For Perumal D, life has revolved around cars for the last three decades. The 52-year-old driver from Jagathy in Thiruvananthapuram has been the breadwinner for his family of four.
This Wednesday, he had reason to hope for better prospects of earning from a “new savari (ride)” in his driving career”, as Kerala flagged off one of India’s first online taxi aggregator services owned by a state government.
Named Kerala Savari, the Uber-like application promises passenger safety and reasonable remuneration for auto and taxi drivers. For a start, around 541 vehicles — 321 auto rickshaws and 228 cars — are part of the venture.
“This is a new beginning for us in terms of getting fair remuneration. I used to drive cars for Uber and Ola as well. But the government has set a service charge of only 8 per cent, which is attractive for a driver and will make the rates accessible for a consumer as well,” Perumal added.
The government said on Wednesday that its service tax offer is low compared to 20-30 per cent charged by other online taxis. Perumal added that all the workers were given proper training on technology and service aspects before launching the application on Wednesday.
The venture is being spearheaded by the Motor Workers Welfare Board under the state labour department, while the Indian Telephone Industries (ITI) in Palakkad is handling the technological aspects. “We are getting great responses from passengers from day one itself. The state government is targeting the economic uplift of lakhs of people involved in this stream of labour, ensuring them better wages than in existing online services,” said Sajeev Kumar V from the Kerala Motor Transport Workers’ Welfare Fund Board, who is in charge of the initiative in Thiruvananthapuram.
The first phase of the project is being implemented in Thiruvananthapuram city. Kumar added that the services will be extended to Ernakulam, Kozhikode, Kollam, Kannur and Thrissur soon.
“This appears to be a relief for traditional workers as well as those working under corporate cab aggregators. The results will be visible within the next two months and we are with the government,” said Shaji Thampanoor, president of Kerala Taxi Drivers Organization (KTDO). However, he added, cabs plying routes from railway stations, airports and bus stands have “bought seniority” from unions and other local players to run on those stands. “For them, this will be a huge loss as people will prefer the Kerala Savari application, which appears to be cheaper at this point.”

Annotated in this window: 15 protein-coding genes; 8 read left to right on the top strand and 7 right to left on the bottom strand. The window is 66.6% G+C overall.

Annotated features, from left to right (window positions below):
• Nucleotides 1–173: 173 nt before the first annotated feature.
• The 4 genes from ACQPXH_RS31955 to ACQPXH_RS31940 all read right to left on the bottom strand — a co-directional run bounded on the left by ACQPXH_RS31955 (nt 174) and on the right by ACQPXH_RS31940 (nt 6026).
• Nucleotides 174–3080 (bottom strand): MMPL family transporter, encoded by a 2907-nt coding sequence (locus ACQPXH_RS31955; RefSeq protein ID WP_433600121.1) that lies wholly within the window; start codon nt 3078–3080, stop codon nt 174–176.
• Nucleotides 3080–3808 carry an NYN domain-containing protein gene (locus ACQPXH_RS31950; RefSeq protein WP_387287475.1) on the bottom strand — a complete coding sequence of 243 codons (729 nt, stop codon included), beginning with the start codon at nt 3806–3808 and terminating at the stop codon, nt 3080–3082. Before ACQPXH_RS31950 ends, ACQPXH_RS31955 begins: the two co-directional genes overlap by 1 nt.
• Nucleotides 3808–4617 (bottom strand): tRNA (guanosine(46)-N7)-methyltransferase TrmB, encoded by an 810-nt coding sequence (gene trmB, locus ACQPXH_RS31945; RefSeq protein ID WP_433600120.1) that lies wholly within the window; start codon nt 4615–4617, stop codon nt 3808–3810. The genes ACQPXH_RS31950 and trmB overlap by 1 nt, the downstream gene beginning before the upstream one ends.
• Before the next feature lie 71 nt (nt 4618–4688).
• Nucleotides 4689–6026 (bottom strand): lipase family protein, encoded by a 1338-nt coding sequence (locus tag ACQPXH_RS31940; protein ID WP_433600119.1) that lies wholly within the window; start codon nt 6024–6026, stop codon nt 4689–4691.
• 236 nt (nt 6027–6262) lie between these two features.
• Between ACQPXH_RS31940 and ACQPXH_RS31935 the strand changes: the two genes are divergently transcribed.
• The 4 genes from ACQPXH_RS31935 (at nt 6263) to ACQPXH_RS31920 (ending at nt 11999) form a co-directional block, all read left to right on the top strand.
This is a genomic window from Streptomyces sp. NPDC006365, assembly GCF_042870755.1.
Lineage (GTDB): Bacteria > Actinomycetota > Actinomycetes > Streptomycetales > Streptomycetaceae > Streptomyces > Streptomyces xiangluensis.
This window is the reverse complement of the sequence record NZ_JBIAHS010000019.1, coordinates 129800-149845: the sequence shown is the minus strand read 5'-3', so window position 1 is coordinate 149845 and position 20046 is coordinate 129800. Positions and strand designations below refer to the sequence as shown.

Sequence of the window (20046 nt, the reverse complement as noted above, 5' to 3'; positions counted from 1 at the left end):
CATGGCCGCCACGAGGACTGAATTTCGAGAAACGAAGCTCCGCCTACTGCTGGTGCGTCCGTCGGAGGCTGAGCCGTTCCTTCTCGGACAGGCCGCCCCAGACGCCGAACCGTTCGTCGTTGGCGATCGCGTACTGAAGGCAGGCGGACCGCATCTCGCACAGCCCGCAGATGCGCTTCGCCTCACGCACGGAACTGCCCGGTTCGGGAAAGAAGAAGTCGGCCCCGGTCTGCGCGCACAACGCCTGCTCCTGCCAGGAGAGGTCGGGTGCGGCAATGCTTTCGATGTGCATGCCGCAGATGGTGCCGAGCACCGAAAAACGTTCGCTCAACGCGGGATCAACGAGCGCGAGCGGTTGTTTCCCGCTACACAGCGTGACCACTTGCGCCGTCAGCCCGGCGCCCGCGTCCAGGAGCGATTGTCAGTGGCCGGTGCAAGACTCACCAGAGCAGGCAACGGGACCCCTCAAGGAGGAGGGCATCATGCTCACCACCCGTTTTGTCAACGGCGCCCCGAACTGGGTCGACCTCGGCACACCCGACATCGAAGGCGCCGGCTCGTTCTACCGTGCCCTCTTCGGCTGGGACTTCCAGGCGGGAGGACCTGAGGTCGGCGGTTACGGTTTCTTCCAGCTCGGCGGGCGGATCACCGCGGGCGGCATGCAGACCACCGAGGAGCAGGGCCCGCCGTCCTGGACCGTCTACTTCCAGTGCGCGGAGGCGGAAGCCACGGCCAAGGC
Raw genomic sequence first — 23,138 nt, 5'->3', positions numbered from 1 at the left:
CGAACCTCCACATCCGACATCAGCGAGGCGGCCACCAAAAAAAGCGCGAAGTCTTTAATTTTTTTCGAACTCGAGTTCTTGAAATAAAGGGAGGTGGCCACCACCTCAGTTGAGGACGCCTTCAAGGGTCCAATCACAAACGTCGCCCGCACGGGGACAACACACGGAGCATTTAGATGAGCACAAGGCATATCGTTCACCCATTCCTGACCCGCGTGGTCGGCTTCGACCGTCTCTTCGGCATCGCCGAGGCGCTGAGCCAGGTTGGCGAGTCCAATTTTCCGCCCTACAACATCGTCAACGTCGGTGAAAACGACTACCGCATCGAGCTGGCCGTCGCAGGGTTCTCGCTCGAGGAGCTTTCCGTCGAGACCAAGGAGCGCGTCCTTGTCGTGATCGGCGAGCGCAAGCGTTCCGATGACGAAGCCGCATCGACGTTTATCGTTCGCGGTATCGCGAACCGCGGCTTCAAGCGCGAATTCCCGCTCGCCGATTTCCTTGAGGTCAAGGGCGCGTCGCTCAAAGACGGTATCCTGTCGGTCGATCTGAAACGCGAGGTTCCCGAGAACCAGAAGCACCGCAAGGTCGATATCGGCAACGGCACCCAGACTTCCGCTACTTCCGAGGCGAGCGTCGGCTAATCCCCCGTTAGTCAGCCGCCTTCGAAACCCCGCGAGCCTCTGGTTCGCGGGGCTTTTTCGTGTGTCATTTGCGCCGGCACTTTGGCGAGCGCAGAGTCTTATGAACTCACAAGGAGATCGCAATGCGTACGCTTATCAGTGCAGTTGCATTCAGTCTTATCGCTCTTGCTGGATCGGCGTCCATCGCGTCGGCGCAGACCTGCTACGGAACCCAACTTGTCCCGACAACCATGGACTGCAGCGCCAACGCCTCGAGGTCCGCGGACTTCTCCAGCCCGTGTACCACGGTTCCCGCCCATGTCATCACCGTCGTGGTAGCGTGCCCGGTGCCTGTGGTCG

According to KTDO, there are locations in which taxi drivers will have to pay even Rs 5 lakh-10 lakh for getting a running slot.
The government had opted for police verification of drivers before making them a part of the Kerala Savari fold. “We will have to wait and see, but excited to be a part of the venture. We can give an opinion (on the service) after a couple of weeks,” said Rafi, another driver from Thiruvananthapuram.
Though Goa had introduced its own app-based taxi aggregator, Goa Miles, in 2018 it ran into trouble after facing protests from private taxi players and complaints from consumers over refusal of drivers to take rides and last-minute cancellations.
Consumers can download the Savari mobile application from Google Play Store, which drivers say may be fully functional soon. In addition, there will be a 24-hour call centre under the Motor Workers Welfare Board, which will attend to users and drivers. The government has also decided to install GPS on vehicles at subsidised rates, which will be implemented in a phased manner. For the safety of passengers, panic buttons are available on the application itself. The button gives passengers access to the police control room, fire services and motor vehicle department directly.
“We will be evaluating the project after a week. This gives fresh hope for the taxi segment,” Kumar added.